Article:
A reader can't afford a medical procedure. Now what?
Question: I had a mole on my face and thankfully, it turned out not to be cancer. But now I owe $1,200 for the procedure and I can’t afford it. My boyfriend says just to ignore the bill and it’ll go away, but that doesn’t sound right.
Won’t that hurt my credit score? Won’t the doctor want his money?
— Kelly in Arizona
Howard Dvorkin CPA answers…
An emphatic yes to both questions. After that, it gets murky.
Medical debt combines two confusing and depressing topics: The healthcare system and the debt-collection industry. That’s why it’s so hard to get straight answers to simple questions. For instance, your medical debt will eventually drag down your credit score. When exactly? Hard to say.
That’s because many doctors and hospitals don’t report debts to the three big credit bureaus (Equifax, Experian, TransUnion). Instead, they simply send the unpaid balances to a collection agency – which not only calls you repeatedly, but will report you to the credit bureaus.
Just one of those reports can ding your credit score by 50 points. That’s a lot when you consider the highest score is only 850.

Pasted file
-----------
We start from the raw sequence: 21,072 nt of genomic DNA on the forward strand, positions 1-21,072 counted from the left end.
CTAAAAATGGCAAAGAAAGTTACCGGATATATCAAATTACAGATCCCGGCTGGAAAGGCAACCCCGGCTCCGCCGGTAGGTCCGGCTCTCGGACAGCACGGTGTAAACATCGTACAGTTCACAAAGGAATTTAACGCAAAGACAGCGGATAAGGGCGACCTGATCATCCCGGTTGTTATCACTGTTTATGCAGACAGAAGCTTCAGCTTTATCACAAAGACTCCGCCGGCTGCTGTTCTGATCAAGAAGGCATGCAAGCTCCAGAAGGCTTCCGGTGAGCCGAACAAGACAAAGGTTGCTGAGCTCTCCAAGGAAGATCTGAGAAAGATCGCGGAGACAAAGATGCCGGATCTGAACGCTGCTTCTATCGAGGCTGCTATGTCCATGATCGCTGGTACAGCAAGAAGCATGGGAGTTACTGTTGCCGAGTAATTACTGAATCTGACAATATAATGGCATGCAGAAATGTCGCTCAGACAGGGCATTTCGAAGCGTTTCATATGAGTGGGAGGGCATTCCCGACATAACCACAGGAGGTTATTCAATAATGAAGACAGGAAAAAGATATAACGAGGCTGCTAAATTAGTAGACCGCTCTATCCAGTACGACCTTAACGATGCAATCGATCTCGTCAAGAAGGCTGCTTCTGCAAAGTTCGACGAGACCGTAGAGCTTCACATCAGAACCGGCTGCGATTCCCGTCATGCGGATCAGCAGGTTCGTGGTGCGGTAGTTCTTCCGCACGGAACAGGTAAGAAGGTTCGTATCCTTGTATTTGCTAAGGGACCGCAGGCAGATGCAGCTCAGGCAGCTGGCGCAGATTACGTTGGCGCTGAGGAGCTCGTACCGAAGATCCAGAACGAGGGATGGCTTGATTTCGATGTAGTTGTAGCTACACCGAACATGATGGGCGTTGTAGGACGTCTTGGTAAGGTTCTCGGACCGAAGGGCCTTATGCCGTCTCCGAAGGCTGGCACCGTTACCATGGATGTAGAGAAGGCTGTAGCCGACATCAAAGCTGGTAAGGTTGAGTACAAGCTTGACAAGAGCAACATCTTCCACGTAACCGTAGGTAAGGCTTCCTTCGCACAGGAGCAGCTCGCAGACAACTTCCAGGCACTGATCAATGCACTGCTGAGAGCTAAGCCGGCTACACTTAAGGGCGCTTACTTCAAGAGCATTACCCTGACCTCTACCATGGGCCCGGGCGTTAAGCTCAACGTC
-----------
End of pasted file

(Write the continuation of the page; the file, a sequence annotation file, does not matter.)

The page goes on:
So what can you do? Negotiate. Collection agencies aren’t known for their flexibility, so you want to negotiate with the doctor’s office or hospital before your debt gets to the collection agency. I’ve heard stories of former patients getting a third or even half of the debt waived.
To do that requires many uncomfortable conversations, however.
You’ll need to prove you can’t afford to pay the entire bill, which means disclosing your family income. It also means paying something, anything right now. You’re more likely to get a break if you offer to make frequent installment payments.
Of course, there are no rules here, so it’s up to the doctor or hospital. Some are very nice about these things. Others send your bill to collections immediately.
So the only crystal-clear advice is this: Be proactive. Call about that debt now.
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Published by Debt.com, LLC